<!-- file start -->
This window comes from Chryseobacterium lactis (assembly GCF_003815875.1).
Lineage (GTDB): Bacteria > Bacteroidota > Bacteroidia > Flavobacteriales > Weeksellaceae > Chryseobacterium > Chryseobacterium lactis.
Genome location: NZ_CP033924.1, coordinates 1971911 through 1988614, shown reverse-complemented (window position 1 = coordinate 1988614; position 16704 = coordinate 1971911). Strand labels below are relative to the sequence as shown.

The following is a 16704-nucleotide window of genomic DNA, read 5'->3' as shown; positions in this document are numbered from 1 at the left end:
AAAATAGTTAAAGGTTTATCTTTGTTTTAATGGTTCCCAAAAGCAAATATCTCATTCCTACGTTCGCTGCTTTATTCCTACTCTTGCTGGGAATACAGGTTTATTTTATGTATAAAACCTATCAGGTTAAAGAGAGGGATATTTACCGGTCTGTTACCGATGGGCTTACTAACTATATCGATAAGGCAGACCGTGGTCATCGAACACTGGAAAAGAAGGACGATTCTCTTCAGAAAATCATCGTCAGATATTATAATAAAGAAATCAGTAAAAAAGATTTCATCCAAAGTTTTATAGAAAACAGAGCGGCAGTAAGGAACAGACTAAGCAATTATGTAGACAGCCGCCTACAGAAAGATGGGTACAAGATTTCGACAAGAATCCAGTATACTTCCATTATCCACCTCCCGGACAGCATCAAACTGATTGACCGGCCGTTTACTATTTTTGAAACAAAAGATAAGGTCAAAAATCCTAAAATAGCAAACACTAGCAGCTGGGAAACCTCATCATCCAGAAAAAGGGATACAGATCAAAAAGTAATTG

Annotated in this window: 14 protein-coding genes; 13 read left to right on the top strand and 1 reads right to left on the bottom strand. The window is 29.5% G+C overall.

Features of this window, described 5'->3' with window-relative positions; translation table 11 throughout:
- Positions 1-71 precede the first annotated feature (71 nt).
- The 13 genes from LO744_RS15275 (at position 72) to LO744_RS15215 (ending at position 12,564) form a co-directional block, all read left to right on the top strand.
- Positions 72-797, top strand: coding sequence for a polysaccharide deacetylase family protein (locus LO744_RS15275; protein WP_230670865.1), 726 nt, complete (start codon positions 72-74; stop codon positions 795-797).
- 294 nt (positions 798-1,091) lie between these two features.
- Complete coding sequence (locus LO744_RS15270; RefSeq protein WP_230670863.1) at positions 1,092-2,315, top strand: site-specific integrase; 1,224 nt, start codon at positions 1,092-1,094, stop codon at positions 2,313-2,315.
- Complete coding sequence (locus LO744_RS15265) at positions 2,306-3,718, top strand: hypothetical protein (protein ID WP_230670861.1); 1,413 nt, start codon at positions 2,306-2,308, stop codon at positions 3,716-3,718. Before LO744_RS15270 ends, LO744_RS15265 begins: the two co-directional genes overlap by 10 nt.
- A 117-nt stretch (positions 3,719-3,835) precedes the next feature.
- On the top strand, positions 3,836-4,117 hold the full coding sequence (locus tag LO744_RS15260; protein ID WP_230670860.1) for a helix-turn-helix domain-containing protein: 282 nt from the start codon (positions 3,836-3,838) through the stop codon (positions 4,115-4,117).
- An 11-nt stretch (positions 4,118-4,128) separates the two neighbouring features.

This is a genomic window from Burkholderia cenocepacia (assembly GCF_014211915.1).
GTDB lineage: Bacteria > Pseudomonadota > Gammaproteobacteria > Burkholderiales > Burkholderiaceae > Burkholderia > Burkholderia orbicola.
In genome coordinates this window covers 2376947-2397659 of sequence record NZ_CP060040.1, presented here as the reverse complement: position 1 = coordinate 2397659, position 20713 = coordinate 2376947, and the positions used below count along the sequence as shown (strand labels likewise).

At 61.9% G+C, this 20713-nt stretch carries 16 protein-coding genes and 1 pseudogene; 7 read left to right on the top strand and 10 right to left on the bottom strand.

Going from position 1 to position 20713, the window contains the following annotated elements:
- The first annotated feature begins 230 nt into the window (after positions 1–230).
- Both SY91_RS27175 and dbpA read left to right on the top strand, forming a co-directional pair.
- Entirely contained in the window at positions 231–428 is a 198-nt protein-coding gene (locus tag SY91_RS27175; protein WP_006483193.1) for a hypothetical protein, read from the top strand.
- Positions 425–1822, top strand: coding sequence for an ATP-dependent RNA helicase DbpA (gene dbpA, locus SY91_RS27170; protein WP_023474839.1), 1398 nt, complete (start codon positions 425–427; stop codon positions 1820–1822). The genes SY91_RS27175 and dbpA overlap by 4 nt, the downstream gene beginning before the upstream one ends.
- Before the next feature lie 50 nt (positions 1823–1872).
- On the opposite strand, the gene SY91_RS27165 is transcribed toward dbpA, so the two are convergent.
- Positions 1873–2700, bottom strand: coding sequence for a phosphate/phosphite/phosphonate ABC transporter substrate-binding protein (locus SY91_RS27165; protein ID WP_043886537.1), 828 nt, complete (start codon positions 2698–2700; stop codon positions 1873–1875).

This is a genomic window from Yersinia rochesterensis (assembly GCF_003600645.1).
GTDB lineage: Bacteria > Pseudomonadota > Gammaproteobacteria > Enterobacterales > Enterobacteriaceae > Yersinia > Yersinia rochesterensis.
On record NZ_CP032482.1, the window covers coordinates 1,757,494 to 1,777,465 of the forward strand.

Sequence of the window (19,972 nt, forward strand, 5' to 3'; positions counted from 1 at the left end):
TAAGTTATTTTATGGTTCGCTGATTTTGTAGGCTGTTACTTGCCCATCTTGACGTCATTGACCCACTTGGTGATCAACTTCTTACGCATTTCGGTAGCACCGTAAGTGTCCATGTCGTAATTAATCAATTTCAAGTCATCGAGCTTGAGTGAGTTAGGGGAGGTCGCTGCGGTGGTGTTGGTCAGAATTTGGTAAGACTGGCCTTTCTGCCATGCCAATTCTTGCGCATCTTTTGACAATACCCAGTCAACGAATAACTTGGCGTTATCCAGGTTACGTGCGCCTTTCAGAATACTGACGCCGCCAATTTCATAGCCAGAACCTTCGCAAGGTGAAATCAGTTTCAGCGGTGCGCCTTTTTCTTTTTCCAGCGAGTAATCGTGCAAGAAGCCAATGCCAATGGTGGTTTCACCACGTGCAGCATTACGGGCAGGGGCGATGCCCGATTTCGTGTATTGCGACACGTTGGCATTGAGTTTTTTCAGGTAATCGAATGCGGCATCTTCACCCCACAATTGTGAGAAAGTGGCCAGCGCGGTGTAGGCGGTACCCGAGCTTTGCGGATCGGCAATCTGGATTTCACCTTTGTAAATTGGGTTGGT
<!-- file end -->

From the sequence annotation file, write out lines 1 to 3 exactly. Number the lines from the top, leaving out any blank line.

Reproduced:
This window comes from Chryseobacterium lactis (assembly GCF_003815875.1).
Lineage (GTDB): Bacteria > Bacteroidota > Bacteroidia > Flavobacteriales > Weeksellaceae > Chryseobacterium > Chryseobacterium lactis.
Genome location: NZ_CP033924.1, coordinates 1971911 through 1988614, shown reverse-complemented (window position 1 = coordinate 1988614; position 16704 = coordinate 1971911). Strand labels below are relative to the sequence as shown.